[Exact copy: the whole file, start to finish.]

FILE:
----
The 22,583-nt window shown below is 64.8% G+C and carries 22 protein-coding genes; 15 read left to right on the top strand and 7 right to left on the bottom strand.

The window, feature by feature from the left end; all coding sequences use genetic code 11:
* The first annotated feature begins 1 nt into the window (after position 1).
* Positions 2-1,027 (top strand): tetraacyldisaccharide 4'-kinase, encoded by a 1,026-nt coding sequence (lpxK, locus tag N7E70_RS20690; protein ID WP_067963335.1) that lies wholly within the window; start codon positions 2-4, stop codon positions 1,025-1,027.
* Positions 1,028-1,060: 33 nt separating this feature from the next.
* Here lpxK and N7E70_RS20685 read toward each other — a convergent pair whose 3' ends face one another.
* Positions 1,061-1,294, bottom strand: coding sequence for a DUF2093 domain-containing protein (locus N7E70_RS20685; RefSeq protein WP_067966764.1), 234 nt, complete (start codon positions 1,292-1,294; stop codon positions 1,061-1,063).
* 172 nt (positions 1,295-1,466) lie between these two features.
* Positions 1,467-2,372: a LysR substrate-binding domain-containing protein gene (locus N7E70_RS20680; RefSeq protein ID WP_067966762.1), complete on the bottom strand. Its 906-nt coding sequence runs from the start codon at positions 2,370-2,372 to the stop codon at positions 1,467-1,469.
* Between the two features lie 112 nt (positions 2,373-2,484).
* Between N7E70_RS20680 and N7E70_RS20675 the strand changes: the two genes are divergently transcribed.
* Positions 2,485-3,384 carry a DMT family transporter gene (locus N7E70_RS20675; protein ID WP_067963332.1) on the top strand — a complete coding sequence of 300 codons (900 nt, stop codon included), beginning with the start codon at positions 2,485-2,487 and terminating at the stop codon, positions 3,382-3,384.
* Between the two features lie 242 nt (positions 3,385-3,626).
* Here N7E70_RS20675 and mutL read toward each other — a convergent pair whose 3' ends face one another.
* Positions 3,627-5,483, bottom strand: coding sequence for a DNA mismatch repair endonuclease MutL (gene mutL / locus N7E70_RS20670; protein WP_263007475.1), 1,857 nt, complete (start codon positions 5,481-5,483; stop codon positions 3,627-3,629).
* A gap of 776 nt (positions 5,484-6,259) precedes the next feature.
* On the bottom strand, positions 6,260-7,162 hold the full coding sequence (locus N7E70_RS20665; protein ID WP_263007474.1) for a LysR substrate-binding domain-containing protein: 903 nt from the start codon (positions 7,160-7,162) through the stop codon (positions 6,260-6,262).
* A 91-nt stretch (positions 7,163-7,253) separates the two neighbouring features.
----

The 22,583-nt window shown below is 64.8% G+C and carries 22 protein-coding genes; 15 read left to right on the top strand and 7 right to left on the bottom strand.

The window, feature by feature from the left end; all coding sequences use genetic code 11:
* The first annotated feature begins 1 nt into the window (after position 1).
* Positions 2-1,027 (top strand): tetraacyldisaccharide 4'-kinase, encoded by a 1,026-nt coding sequence (lpxK, locus tag N7E70_RS20690; protein ID WP_067963335.1) that lies wholly within the window; start codon positions 2-4, stop codon positions 1,025-1,027.
* Positions 1,028-1,060: 33 nt separating this feature from the next.
* Here lpxK and N7E70_RS20685 read toward each other — a convergent pair whose 3' ends face one another.
* Positions 1,061-1,294, bottom strand: coding sequence for a DUF2093 domain-containing protein (locus N7E70_RS20685; RefSeq protein WP_067966764.1), 234 nt, complete (start codon positions 1,292-1,294; stop codon positions 1,061-1,063).
* 172 nt (positions 1,295-1,466) lie between these two features.
* Positions 1,467-2,372: a LysR substrate-binding domain-containing protein gene (locus N7E70_RS20680; RefSeq protein ID WP_067966762.1), complete on the bottom strand. Its 906-nt coding sequence runs from the start codon at positions 2,370-2,372 to the stop codon at positions 1,467-1,469.
* Between the two features lie 112 nt (positions 2,373-2,484).
* Between N7E70_RS20680 and N7E70_RS20675 the strand changes: the two genes are divergently transcribed.
* Positions 2,485-3,384 carry a DMT family transporter gene (locus N7E70_RS20675; protein ID WP_067963332.1) on the top strand — a complete coding sequence of 300 codons (900 nt, stop codon included), beginning with the start codon at positions 2,485-2,487 and terminating at the stop codon, positions 3,382-3,384.
* Between the two features lie 242 nt (positions 3,385-3,626).
* Here N7E70_RS20675 and mutL read toward each other — a convergent pair whose 3' ends face one another.
* Positions 3,627-5,483, bottom strand: coding sequence for a DNA mismatch repair endonuclease MutL (gene mutL / locus N7E70_RS20670; protein WP_263007475.1), 1,857 nt, complete (start codon positions 5,481-5,483; stop codon positions 3,627-3,629).
* A gap of 776 nt (positions 5,484-6,259) precedes the next feature.
* On the bottom strand, positions 6,260-7,162 hold the full coding sequence (locus N7E70_RS20665; protein ID WP_263007474.1) for a LysR substrate-binding domain-containing protein: 903 nt from the start codon (positions 7,160-7,162) through the stop codon (positions 6,260-6,262).
* A 91-nt stretch (positions 7,163-7,253) separates the two neighbouring features.